peripheral vision that it’s almost impossible to lasso them, and they bite and won’t let go.
How about bison? They are unpredictable, dangerous, and can jump fences. The
indigenous people of North America hunted but never tamed them. As for the Eurasian
species of goats, sheep, pigs, cattle, and other domesticatible animals, at this point in
history, they were not living on the other continents.
In short, the people in the Fertile Crescent had amazing luck in the natural
resources that happened to be available to them. Of the very small number of edible
plants worldwide that are suitable to agriculture, many were growing to the Middle East.
And of the very small number of wild animals worldwide that are suitable for
domestication, five were living in the Middle East. All this gave the people in this area a
big head start in making the shift from hunting and gathering to advanced civilization.
How Agriculture Spread
As people in the Fertile Crescent settled down and began to grow crops, they
could support larger families and the population increased. People lived in larger and
larger groups, expanding from bands of 5-80 closely related hunter-gatherers to tribes of
hundreds of people in villages, then chiefdoms with thousands of people spread over a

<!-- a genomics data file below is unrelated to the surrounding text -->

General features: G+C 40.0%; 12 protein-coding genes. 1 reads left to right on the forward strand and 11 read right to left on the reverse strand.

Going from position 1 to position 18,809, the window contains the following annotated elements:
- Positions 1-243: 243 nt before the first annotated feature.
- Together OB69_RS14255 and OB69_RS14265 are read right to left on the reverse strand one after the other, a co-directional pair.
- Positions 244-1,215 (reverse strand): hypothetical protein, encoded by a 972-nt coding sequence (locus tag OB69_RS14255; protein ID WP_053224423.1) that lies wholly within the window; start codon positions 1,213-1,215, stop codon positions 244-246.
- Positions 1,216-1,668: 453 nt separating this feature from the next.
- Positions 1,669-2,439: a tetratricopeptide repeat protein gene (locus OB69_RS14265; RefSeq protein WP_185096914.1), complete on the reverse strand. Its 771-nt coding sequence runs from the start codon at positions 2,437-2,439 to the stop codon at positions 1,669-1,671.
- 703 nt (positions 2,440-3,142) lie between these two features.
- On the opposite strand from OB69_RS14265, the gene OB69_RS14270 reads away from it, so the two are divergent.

wider geographic area, then nation-states with more than 500,000 people, many living in
cities. Several major civilizations flourished in the Middle East, including Sumer, Uruk,
Babylon, Israel, and Egypt.
While these early civilizations were flourishing in the Fertile Crescent, the people
of Europe were still hunter-gatherers. But the spread of agriculture was unstoppable. The
expanding population of farmer/herders moved into surrounding territory, sometimes
fighting and conquering the hunter-gatherers who lived there, sometimes intermarrying
and absorbing them, and ultimately displacing them. Sometimes (but less frequently),
hunter-gatherers who lived near farmers noticed the advantages of the new lifestyle,
borrowed seeds, animals, and ideas, and became farmers and herders themselves.
At first, agriculture spread to the east and west, for two reasons. First, the plants
and animals that humans were cultivating in the Fertile Crescent could thrive best in a